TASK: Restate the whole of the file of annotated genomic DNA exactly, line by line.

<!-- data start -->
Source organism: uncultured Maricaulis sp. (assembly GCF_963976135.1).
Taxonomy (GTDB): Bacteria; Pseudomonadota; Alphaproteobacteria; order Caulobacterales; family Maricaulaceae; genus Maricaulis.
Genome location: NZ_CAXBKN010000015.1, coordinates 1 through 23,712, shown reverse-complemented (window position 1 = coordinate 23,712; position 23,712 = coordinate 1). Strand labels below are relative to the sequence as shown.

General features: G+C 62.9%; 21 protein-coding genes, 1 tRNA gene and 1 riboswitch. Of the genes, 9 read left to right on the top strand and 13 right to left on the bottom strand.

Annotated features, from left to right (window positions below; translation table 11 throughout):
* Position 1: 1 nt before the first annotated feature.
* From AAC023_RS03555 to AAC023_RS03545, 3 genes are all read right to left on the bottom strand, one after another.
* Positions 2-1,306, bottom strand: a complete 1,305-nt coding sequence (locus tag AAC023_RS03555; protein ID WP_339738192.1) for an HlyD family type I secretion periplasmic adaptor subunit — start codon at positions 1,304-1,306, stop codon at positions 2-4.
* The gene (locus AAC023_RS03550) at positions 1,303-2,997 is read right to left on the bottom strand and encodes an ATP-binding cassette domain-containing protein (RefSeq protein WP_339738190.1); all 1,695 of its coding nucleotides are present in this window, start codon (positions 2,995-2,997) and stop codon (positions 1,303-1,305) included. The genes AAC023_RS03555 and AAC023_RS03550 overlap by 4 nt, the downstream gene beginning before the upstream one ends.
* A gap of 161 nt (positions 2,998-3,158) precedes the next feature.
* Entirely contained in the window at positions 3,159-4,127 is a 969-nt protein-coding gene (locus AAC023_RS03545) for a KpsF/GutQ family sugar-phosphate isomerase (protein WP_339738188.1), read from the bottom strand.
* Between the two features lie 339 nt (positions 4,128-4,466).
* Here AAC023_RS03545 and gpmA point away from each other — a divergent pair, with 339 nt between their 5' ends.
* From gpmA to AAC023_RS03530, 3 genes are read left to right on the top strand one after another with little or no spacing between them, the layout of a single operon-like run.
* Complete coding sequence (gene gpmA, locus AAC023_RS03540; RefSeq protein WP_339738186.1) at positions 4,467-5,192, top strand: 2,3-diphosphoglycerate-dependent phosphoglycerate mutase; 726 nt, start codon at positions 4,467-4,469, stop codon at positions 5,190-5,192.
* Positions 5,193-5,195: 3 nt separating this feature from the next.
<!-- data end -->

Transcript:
Source organism: uncultured Maricaulis sp. (assembly GCF_963976135.1).
Taxonomy (GTDB): Bacteria; Pseudomonadota; Alphaproteobacteria; order Caulobacterales; family Maricaulaceae; genus Maricaulis.
Genome location: NZ_CAXBKN010000015.1, coordinates 1 through 23,712, shown reverse-complemented (window position 1 = coordinate 23,712; position 23,712 = coordinate 1). Strand labels below are relative to the sequence as shown.

General features: G+C 62.9%; 21 protein-coding genes, 1 tRNA gene and 1 riboswitch. Of the genes, 9 read left to right on the top strand and 13 right to left on the bottom strand.

Annotated features, from left to right (window positions below; translation table 11 throughout):
* Position 1: 1 nt before the first annotated feature.
* From AAC023_RS03555 to AAC023_RS03545, 3 genes are all read right to left on the bottom strand, one after another.
* Positions 2-1,306, bottom strand: a complete 1,305-nt coding sequence (locus tag AAC023_RS03555; protein ID WP_339738192.1) for an HlyD family type I secretion periplasmic adaptor subunit — start codon at positions 1,304-1,306, stop codon at positions 2-4.
* The gene (locus AAC023_RS03550) at positions 1,303-2,997 is read right to left on the bottom strand and encodes an ATP-binding cassette domain-containing protein (RefSeq protein WP_339738190.1); all 1,695 of its coding nucleotides are present in this window, start codon (positions 2,995-2,997) and stop codon (positions 1,303-1,305) included. The genes AAC023_RS03555 and AAC023_RS03550 overlap by 4 nt, the downstream gene beginning before the upstream one ends.
* A gap of 161 nt (positions 2,998-3,158) precedes the next feature.
* Entirely contained in the window at positions 3,159-4,127 is a 969-nt protein-coding gene (locus AAC023_RS03545) for a KpsF/GutQ family sugar-phosphate isomerase (protein WP_339738188.1), read from the bottom strand.
* Between the two features lie 339 nt (positions 4,128-4,466).
* Here AAC023_RS03545 and gpmA point away from each other — a divergent pair, with 339 nt between their 5' ends.
* From gpmA to AAC023_RS03530, 3 genes are read left to right on the top strand one after another with little or no spacing between them, the layout of a single operon-like run.
* Complete coding sequence (gene gpmA, locus AAC023_RS03540; RefSeq protein WP_339738186.1) at positions 4,467-5,192, top strand: 2,3-diphosphoglycerate-dependent phosphoglycerate mutase; 726 nt, start codon at positions 4,467-4,469, stop codon at positions 5,190-5,192.
* Positions 5,193-5,195: 3 nt separating this feature from the next.